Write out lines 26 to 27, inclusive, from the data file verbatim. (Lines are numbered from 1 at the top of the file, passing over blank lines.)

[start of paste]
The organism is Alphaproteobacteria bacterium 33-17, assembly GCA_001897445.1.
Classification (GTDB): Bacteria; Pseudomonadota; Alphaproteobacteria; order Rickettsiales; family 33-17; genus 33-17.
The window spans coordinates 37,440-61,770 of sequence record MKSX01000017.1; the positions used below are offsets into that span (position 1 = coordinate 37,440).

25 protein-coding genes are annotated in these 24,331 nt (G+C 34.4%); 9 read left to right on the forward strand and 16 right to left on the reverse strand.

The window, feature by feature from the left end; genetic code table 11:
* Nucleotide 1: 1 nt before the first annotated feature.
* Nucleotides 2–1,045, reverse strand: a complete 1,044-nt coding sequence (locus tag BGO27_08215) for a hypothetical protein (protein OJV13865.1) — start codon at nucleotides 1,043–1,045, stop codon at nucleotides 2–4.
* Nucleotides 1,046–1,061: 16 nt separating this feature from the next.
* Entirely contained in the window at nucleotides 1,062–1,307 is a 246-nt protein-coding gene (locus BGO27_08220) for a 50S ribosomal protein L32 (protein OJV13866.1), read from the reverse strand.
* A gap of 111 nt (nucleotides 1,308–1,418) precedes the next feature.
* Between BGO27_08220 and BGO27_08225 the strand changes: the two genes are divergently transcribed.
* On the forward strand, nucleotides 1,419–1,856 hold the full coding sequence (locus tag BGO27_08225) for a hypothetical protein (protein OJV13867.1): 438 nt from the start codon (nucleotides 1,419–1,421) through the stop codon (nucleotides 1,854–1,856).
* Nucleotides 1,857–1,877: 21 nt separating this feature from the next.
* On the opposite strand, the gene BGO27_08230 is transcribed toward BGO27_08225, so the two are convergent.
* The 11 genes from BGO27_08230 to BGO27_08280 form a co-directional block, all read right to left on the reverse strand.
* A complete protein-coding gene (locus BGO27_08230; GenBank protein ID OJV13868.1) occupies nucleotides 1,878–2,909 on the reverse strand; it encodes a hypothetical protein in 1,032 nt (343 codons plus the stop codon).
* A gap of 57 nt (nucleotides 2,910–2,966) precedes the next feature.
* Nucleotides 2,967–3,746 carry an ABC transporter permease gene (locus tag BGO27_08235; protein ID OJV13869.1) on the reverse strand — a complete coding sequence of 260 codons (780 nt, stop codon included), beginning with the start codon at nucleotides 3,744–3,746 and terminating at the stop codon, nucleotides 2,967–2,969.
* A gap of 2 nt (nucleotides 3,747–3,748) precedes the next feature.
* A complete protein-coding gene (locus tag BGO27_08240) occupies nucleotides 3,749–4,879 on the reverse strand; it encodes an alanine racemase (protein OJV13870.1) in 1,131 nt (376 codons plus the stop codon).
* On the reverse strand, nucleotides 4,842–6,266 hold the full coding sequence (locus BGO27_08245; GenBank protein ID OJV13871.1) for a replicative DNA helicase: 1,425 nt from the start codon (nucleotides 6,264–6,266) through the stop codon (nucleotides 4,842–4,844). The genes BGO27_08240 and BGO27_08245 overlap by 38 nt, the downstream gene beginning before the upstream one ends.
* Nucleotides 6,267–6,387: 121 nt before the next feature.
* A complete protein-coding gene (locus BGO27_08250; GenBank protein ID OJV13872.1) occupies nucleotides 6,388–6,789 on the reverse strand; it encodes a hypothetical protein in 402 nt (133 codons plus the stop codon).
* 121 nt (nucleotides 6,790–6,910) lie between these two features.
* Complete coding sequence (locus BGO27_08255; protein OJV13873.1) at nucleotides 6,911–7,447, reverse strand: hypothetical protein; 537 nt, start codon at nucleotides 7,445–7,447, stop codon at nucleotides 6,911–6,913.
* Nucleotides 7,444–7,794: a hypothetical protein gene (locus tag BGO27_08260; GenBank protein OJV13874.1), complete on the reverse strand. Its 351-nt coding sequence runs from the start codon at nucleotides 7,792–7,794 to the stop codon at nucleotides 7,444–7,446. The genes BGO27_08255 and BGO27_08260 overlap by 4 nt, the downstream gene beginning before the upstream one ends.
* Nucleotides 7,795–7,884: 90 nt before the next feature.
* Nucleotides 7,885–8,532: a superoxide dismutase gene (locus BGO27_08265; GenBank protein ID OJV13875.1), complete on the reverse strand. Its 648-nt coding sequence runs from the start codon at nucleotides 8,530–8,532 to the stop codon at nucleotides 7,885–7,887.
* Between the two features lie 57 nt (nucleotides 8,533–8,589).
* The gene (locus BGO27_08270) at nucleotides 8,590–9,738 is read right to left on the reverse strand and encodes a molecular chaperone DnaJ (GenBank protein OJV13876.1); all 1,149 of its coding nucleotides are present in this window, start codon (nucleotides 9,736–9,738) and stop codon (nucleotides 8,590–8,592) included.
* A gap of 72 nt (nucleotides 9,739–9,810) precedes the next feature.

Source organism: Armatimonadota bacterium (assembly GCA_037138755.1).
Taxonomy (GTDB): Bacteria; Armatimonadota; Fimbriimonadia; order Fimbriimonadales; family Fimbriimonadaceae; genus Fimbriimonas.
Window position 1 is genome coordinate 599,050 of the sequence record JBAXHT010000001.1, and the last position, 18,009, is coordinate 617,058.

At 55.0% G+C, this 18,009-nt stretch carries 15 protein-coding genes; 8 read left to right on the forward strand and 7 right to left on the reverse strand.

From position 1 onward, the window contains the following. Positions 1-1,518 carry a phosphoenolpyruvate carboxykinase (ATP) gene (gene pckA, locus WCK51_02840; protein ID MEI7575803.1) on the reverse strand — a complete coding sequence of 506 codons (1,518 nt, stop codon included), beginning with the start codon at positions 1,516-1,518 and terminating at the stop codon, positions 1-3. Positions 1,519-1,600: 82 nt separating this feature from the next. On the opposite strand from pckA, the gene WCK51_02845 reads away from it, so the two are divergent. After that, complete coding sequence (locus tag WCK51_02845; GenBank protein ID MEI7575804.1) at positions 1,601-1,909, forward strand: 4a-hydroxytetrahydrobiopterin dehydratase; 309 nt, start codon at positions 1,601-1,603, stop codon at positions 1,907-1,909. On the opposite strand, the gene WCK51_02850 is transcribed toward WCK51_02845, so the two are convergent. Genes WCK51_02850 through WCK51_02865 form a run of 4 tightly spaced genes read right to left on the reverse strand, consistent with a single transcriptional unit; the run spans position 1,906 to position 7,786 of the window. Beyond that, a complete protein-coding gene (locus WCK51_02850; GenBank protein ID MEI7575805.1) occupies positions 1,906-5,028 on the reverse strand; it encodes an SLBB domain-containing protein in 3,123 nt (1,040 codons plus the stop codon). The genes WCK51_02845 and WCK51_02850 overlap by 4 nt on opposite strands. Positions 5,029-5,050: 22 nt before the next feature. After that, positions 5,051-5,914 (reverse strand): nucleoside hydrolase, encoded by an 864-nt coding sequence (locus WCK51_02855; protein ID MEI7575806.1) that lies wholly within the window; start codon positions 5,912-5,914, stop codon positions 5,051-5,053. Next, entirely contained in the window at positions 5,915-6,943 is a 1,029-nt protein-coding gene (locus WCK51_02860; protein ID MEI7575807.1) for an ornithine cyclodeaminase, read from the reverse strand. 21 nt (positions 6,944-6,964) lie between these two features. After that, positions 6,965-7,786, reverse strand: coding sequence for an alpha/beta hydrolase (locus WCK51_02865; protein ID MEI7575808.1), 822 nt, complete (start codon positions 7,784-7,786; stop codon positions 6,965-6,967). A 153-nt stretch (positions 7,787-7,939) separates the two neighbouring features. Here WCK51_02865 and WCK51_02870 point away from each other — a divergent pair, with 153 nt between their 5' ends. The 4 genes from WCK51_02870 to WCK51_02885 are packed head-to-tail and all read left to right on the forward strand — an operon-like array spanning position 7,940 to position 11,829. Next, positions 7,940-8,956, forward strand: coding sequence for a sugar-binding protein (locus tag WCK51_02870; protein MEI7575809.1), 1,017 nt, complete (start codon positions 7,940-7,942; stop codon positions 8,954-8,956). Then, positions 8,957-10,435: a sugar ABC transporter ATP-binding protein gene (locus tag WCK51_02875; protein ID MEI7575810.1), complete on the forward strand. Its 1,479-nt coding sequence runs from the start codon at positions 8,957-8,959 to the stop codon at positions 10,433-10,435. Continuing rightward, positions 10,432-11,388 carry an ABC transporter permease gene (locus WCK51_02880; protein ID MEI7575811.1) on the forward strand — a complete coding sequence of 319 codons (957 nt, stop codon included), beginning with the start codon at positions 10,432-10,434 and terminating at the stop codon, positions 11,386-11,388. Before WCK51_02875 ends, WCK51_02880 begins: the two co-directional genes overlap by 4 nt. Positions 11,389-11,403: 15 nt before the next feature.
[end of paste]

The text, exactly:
* Nucleotides 7,444–7,794: a hypothetical protein gene (locus tag BGO27_08260; GenBank protein OJV13874.1), complete on the reverse strand. Its 351-nt coding sequence runs from the start codon at nucleotides 7,792–7,794 to the stop codon at nucleotides 7,444–7,446. The genes BGO27_08255 and BGO27_08260 overlap by 4 nt, the downstream gene beginning before the upstream one ends.
* Nucleotides 7,795–7,884: 90 nt before the next feature.